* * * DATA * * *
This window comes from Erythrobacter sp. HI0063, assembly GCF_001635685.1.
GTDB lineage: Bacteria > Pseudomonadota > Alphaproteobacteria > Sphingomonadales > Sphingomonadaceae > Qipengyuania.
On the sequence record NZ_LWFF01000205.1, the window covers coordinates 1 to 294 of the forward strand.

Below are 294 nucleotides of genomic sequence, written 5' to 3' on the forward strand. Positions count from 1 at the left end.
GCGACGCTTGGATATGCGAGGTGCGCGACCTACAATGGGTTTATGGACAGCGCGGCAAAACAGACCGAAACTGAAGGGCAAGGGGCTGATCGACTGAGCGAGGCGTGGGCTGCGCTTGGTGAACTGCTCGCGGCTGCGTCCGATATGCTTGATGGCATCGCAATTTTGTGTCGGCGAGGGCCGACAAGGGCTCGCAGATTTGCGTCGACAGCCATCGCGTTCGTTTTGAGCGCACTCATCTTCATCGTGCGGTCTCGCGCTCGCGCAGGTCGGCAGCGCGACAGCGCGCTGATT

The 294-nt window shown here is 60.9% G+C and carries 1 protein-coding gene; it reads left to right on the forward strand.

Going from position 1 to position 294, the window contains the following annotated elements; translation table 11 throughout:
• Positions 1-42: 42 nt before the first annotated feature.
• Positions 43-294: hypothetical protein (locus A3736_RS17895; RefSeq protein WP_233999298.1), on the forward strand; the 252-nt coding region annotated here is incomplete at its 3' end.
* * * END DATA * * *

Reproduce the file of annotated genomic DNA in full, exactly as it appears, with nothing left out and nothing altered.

This window comes from Erythrobacter sp. HI0063, assembly GCF_001635685.1.
GTDB lineage: Bacteria > Pseudomonadota > Alphaproteobacteria > Sphingomonadales > Sphingomonadaceae > Qipengyuania.
On the sequence record NZ_LWFF01000205.1, the window covers coordinates 1 to 294 of the forward strand.

Below are 294 nucleotides of genomic sequence, written 5' to 3' on the forward strand. Positions count from 1 at the left end.
GCGACGCTTGGATATGCGAGGTGCGCGACCTACAATGGGTTTATGGACAGCGCGGCAAAACAGACCGAAACTGAAGGGCAAGGGGCTGATCGACTGAGCGAGGCGTGGGCTGCGCTTGGTGAACTGCTCGCGGCTGCGTCCGATATGCTTGATGGCATCGCAATTTTGTGTCGGCGAGGGCCGACAAGGGCTCGCAGATTTGCGTCGACAGCCATCGCGTTCGTTTTGAGCGCACTCATCTTCATCGTGCGGTCTCGCGCTCGCGCAGGTCGGCAGCGCGACAGCGCGCTGATT

The 294-nt window shown here is 60.9% G+C and carries 1 protein-coding gene; it reads left to right on the forward strand.

Going from position 1 to position 294, the window contains the following annotated elements; translation table 11 throughout:
• Positions 1-42: 42 nt before the first annotated feature.
• Positions 43-294: hypothetical protein (locus A3736_RS17895; RefSeq protein WP_233999298.1), on the forward strand; the 252-nt coding region annotated here is incomplete at its 3' end.